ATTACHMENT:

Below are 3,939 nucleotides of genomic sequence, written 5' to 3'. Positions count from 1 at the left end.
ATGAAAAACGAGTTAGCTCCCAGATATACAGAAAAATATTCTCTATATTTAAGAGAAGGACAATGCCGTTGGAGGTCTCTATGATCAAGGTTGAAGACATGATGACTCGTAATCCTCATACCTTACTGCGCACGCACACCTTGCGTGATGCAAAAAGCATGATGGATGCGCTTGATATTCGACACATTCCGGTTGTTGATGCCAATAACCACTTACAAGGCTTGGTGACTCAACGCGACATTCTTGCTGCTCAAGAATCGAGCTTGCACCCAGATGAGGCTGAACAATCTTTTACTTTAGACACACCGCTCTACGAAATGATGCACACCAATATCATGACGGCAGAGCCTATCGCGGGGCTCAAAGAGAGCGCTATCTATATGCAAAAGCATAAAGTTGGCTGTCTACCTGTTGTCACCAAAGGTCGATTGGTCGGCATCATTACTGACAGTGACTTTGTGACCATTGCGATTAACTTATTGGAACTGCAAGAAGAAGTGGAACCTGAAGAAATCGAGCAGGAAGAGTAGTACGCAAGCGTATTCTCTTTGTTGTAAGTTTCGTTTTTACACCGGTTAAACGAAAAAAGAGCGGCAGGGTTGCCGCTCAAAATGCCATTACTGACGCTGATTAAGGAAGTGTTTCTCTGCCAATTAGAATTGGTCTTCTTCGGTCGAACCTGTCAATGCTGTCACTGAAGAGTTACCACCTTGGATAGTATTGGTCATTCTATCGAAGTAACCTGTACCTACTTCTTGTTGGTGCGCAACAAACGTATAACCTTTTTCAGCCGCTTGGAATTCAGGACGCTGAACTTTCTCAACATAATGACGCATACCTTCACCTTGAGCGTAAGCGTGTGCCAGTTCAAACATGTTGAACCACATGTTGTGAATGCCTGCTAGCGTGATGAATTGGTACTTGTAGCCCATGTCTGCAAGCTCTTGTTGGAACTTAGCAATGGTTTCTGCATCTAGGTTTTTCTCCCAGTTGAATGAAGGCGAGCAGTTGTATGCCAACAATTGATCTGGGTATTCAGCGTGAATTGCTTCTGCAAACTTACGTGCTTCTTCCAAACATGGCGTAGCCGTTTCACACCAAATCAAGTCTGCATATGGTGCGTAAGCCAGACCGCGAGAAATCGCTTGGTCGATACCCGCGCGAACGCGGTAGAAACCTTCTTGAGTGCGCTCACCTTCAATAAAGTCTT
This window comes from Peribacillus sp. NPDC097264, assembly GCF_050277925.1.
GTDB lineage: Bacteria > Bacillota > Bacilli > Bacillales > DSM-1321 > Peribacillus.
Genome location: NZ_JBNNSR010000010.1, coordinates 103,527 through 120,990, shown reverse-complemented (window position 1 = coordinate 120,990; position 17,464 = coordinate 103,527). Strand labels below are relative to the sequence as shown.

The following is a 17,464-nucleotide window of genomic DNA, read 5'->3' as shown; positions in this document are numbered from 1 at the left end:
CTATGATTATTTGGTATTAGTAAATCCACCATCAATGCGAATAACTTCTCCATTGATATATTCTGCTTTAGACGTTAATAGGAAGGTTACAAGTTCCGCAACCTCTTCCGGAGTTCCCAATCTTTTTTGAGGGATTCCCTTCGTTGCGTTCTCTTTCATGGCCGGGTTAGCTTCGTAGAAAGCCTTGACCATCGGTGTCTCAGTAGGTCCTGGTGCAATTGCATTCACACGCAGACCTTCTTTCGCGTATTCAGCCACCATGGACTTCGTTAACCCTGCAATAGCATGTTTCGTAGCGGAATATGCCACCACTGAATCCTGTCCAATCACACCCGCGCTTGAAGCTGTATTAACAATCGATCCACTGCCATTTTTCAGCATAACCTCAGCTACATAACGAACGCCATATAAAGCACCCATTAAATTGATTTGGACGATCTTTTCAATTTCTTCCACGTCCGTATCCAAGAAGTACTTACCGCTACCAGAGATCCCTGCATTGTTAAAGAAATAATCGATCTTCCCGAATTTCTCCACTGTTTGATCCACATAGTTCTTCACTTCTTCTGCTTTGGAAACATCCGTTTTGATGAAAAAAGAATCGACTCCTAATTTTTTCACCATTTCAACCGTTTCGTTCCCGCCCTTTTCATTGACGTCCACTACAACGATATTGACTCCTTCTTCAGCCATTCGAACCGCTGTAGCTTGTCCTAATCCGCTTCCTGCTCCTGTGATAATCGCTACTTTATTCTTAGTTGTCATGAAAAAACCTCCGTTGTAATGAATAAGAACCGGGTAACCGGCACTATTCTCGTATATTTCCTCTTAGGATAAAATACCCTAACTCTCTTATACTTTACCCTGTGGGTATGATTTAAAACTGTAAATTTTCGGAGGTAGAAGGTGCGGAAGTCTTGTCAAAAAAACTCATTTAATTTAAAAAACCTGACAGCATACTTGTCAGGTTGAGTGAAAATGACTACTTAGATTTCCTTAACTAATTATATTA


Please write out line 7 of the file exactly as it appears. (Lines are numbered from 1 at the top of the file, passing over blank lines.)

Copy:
CTATGATTATTTGGTATTAGTAAATCCACCATCAATGCGAATAACTTCTCCATTGATATATTCTGCTTTAGACGTTAATAGGAAGGTTACAAGTTCCGCAACCTCTTCCGGAGTTCCCAATCTTTTTTGAGGGATTCCCTTCGTTGCGTTCTCTTTCATGGCCGGGTTAGCTTCGTAGAAAGCCTTGACCATCGGTGTCTCAGTAGGTCCTGGTGCAATTGCATTCACACGCAGACCTTCTTTCGCGTATTCAGCCACCATGGACTTCGTTAACCCTGCAATAGCATGTTTCGTAGCGGAATATGCCACCACTGAATCCTGTCCAATCACACCCGCGCTTGAAGCTGTATTAACAATCGATCCACTGCCATTTTTCAGCATAACCTCAGCTACATAACGAACGCCATATAAAGCACCCATTAAATTGATTTGGACGATCTTTTCAATTTCTTCCACGTCCGTATCCAAGAAGTACTTACCGCTACCAGAGATCCCTGCATTGTTAAAGAAATAATCGATCTTCCCGAATTTCTCCACTGTTTGATCCACATAGTTCTTCACTTCTTCTGCTTTGGAAACATCCGTTTTGATGAAAAAAGAATCGACTCCTAATTTTTTCACCATTTCAACCGTTTCGTTCCCGCCCTTTTCATTGACGTCCACTACAACGATATTGACTCCTTCTTCAGCCATTCGAACCGCTGTAGCTTGTCCTAATCCGCTTCCTGCTCCTGTGATAATCGCTACTTTATTCTTAGTTGTCATGAAAAAACCTCCGTTGTAATGAATAAGAACCGGGTAACCGGCACTATTCTCGTATATTTCCTCTTAGGATAAAATACCCTAACTCTCTTATACTTTACCCTGTGGGTATGATTTAAAACTGTAAATTTTCGGAGGTAGAAGGTGCGGAAGTCTTGTCAAAAAAACTCATTTAATTTAAAAAACCTGACAGCATACTTGTCAGGTTGAGTGAAAATGACTACTTAGATTTCCTTAACTAATTATATTA